Monday, February 14, 2011
On Combat by Lt. Col. Dave Grossman
My son gave me this book for Christmas, after hearing Lt. Col Grossman give a talk to some Marine Corps leadership. It's not the kind of book you just zip through, it really needs to be digested in small chunks. Grossman has had a long career working with soldiers and law enforcement personnel, preparing them for deadly situations and the aftermath. He writes in great detail about both the psychological and physiological effects of conflict. It turns out that Grossman is also a science fiction fan, and he uses quotes from books I'm familiar with here and there in On Combat.
The human body has, programmed into it, fight or flight responses that happen in the midst of conflict, when our lives are in danger. Some of these responses can be overcome or mitigated by the proper training. At normal heart beat rates from 60-80 bpm, our physiological responses are basically normal, but when adrenaline starts to raise our heart rates above 120 bpm, the first thing to go is fine motor skills. Above 145 bpm, complex motor skills also deteriorate. Above 160 bpm, our sight and hearing can be constricted, causing tunnel vision and loud noises to be distorted.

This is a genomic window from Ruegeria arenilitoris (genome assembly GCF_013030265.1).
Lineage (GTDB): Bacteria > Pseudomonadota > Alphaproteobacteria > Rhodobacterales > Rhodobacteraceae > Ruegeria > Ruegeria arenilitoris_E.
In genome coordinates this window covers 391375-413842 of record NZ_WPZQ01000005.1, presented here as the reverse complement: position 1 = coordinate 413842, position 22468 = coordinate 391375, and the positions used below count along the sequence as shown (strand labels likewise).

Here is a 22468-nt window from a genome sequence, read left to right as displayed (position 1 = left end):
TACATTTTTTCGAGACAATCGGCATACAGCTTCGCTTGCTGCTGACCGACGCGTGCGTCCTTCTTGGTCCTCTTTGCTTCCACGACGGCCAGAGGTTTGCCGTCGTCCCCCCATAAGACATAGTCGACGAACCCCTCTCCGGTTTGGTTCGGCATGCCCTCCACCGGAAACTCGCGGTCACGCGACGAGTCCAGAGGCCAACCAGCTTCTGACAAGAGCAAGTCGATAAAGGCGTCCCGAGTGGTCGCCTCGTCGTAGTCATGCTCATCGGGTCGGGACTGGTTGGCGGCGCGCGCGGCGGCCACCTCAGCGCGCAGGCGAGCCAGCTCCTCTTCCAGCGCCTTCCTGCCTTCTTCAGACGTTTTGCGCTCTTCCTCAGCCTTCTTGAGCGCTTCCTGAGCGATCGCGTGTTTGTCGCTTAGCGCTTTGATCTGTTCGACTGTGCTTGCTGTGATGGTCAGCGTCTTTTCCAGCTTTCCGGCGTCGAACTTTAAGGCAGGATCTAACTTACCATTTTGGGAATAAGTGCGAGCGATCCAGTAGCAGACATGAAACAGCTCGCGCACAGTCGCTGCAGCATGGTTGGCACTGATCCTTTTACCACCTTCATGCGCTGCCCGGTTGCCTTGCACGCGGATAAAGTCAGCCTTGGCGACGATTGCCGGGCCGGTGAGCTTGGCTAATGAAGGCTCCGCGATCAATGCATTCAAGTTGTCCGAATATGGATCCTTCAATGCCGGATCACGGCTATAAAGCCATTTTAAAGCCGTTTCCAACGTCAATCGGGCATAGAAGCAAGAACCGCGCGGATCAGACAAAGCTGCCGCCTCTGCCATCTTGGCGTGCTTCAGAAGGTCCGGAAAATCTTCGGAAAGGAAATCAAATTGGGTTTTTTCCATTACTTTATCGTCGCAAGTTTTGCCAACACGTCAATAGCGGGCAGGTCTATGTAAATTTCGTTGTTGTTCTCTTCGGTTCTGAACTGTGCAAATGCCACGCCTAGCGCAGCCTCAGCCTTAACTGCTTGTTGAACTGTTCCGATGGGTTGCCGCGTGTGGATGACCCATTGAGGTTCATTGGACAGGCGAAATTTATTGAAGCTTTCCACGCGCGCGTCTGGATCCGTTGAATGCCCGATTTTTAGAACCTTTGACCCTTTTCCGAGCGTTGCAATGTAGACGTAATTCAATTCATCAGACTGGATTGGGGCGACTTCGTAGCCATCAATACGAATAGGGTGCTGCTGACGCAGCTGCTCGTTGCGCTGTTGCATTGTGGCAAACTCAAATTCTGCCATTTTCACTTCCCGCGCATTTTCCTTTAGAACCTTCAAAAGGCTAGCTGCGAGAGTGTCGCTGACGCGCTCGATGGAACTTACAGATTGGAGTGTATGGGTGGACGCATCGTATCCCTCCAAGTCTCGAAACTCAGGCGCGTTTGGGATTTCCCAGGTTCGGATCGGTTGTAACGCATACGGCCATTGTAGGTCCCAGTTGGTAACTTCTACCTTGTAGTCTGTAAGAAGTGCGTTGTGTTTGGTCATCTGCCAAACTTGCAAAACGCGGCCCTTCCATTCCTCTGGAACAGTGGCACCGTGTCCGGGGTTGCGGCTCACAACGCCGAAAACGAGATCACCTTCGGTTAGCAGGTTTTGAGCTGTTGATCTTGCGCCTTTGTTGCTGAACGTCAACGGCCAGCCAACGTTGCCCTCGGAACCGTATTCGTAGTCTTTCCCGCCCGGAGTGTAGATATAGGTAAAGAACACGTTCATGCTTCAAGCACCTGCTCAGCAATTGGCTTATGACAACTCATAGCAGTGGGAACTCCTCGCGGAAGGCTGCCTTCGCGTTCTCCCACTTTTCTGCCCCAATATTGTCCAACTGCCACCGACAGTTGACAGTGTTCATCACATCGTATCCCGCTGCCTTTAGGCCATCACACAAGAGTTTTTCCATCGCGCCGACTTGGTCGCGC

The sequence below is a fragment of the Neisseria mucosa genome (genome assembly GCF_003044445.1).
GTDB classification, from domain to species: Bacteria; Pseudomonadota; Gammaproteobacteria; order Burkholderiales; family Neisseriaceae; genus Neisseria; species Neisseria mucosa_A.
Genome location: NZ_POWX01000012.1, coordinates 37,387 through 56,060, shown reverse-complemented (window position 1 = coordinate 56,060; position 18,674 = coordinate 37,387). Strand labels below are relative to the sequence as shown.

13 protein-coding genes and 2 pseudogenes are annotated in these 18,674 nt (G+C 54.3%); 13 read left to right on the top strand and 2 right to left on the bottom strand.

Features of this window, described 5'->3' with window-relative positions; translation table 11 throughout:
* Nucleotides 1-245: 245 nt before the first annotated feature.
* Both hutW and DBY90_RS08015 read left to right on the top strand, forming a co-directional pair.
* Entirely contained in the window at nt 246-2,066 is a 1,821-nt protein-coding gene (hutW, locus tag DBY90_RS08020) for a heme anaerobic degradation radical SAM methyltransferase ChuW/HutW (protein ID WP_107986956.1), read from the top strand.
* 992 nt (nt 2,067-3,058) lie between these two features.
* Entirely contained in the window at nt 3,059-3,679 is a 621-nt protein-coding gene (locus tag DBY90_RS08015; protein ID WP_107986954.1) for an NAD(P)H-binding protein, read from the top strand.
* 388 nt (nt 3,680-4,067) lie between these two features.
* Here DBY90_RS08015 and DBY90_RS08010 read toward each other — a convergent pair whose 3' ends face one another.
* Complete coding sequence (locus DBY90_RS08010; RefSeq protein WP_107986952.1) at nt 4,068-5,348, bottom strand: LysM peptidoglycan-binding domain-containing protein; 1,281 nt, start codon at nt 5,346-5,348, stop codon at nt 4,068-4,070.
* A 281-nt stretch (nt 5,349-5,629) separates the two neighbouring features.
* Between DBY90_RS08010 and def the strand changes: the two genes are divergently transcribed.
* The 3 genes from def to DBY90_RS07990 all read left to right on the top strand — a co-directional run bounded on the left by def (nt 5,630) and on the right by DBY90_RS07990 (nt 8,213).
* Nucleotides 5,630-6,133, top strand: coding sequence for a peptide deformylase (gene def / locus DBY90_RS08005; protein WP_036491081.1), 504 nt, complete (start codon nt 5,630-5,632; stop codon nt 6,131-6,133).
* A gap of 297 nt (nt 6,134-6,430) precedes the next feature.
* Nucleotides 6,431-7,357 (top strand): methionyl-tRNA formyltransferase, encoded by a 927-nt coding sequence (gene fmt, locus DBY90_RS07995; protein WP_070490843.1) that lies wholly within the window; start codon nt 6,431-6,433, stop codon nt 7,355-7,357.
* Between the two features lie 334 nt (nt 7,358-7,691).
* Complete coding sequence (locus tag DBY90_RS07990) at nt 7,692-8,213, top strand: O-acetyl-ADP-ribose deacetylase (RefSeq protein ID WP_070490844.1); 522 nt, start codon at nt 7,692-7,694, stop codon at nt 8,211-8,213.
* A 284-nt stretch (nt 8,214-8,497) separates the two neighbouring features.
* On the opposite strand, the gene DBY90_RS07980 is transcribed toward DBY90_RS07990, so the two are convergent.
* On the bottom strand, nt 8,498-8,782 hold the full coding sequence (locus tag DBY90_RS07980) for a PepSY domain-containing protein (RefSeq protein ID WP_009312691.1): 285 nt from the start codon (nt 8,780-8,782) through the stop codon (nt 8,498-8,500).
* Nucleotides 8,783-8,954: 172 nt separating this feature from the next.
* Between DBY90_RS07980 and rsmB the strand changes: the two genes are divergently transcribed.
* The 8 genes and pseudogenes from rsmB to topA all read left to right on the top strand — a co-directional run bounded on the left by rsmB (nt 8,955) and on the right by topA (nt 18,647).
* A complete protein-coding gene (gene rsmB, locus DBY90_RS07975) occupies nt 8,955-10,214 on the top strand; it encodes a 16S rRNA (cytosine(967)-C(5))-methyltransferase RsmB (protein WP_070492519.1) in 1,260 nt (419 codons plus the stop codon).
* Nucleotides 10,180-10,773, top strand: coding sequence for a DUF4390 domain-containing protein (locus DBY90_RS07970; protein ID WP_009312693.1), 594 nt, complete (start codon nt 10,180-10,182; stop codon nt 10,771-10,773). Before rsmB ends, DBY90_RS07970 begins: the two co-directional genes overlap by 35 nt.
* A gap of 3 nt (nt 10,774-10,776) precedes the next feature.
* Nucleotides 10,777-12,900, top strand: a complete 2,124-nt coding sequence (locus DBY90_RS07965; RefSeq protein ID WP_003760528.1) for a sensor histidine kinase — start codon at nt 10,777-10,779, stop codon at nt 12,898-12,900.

However, with the proper type of training, which may include live-fire paintball combat simulations, professional soldiers or law enforcement officers can become accustomed to heart rates this high, and push the effects of a given heart rate to a higher level. Highly trained athletes can also see the same effects in their performance, from forcing themselves to continue to compete at higher metabolic levels.
Grossman has also worked extensively with PTSD victims, and this book contains a lot of information about the causes and effects of this disorder, and advice for soldiers and law enforcement on how to deal with them constructively. I never knew that during WWI and WWII, there were actually more men disabled by psychological problems than by enemy bullets.
This was a very informative book, and I highly recommend it if you are in a profession likely to involve you in a deadly force situation, or are a family member of such a person.